The Japanese Meteorological Agency has declared a 50% likelihood that La Niña conditions will develop throughout autumn or winter.

The Japanese Meteorological Agency is, once again, predicting that La Niña is a chance (50%) of emerging before the season’s end. If this were to happen, Japan would likely experience one of its coldest, snowiest winters in recent years.

La Niña is a phenomenon that occurs when surface temperatures across the Eastern Central Pacific Ocean drop 3-5°C below average. This drop in temperature, if sustained, is significant enough to disrupt weather patterns worldwide. However, the effects of La Niña are notoriously difficult to predict.

In many parts of the world, La Niña is bad news (e.g. the 2010/11 Queensland floods). Not so for skiers in Japan. When La Niña occurs, temperatures across Japan plummet, leading to increased snowfall and a longer ski season.

The phenomenon last appeared in 2011/12, during which ski resorts across Japan were hit with record levels of snowfall. On the main island, Myoko Kogen – one of Nagano’s more popular resorts – recorded more than 23 m of snow, almost double its seasonal average of 13 m. Prior to this, the resort hadn’t seen snowfall in the +20 m range since 2005/06 – also attributable to La Niña.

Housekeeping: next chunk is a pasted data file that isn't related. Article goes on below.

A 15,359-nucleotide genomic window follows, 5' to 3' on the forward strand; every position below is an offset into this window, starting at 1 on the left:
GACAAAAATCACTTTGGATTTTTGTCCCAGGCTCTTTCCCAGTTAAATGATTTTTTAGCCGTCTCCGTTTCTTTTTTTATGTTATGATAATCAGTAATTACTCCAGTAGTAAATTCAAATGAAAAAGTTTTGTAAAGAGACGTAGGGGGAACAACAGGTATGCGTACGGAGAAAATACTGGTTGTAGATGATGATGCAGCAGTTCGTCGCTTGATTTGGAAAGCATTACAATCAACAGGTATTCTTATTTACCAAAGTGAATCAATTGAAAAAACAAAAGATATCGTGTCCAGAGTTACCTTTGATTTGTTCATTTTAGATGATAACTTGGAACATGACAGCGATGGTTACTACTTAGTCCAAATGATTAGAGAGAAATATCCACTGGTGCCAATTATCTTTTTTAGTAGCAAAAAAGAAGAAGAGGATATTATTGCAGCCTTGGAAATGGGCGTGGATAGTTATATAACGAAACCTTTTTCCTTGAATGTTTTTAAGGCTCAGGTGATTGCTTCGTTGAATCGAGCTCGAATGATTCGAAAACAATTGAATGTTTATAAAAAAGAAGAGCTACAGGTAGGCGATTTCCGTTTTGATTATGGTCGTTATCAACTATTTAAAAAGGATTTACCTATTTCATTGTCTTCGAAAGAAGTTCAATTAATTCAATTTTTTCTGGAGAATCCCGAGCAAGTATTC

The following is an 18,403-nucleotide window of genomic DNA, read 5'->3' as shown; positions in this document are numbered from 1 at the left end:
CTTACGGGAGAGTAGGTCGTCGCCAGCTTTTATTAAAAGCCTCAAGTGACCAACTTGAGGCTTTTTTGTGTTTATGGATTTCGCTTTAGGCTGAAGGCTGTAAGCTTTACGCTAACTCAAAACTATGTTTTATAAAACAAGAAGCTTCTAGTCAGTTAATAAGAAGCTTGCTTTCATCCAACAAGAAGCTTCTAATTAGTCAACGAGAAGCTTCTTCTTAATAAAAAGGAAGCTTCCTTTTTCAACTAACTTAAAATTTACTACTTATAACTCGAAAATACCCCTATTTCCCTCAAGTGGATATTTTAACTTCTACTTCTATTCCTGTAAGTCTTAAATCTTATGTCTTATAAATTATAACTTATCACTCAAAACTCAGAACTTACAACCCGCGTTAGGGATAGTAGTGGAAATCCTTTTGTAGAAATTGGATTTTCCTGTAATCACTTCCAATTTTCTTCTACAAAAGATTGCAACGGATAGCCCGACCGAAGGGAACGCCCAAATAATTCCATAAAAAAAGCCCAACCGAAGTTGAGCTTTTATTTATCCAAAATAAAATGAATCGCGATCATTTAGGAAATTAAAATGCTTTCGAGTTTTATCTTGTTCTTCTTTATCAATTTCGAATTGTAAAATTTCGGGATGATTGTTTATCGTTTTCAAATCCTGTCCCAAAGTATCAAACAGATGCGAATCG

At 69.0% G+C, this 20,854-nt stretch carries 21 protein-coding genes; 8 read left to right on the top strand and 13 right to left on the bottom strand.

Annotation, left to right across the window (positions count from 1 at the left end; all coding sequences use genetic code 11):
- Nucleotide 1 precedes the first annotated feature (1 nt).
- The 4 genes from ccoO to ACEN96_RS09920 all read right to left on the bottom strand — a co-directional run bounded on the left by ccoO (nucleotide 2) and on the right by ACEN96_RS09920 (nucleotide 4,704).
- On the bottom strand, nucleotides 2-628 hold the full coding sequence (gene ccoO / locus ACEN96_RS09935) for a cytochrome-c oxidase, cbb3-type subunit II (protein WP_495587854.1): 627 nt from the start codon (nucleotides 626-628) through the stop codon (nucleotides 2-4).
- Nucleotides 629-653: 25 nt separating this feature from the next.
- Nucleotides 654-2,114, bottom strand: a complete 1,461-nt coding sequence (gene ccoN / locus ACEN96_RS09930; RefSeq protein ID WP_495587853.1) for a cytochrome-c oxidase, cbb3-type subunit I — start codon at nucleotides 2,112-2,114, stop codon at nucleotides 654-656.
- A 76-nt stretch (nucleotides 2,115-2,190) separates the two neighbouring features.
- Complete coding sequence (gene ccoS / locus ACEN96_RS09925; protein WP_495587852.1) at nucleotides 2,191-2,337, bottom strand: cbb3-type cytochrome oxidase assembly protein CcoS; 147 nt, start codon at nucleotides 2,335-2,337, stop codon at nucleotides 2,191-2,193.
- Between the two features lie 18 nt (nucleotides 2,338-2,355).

Hirafu Village in Niseko, at just 250 m elevation, saw more than 15 m of snowfall throughout the 2011/12 season. Measurements taken by 360niseko show that it snowed almost daily, with only 27 snowless days across a 147-day period – at ground level!

It’s worth noting that similar predictions were made of last season, and, of course, failed to eventuate. Temperatures in the Pacific dipped to 0.8°C below average across a 3-month period – not enough to have any significant impact on the Japanese winter. As a result, Japan’s ski season failed to bring about the record snowfalls that were initially forecast.


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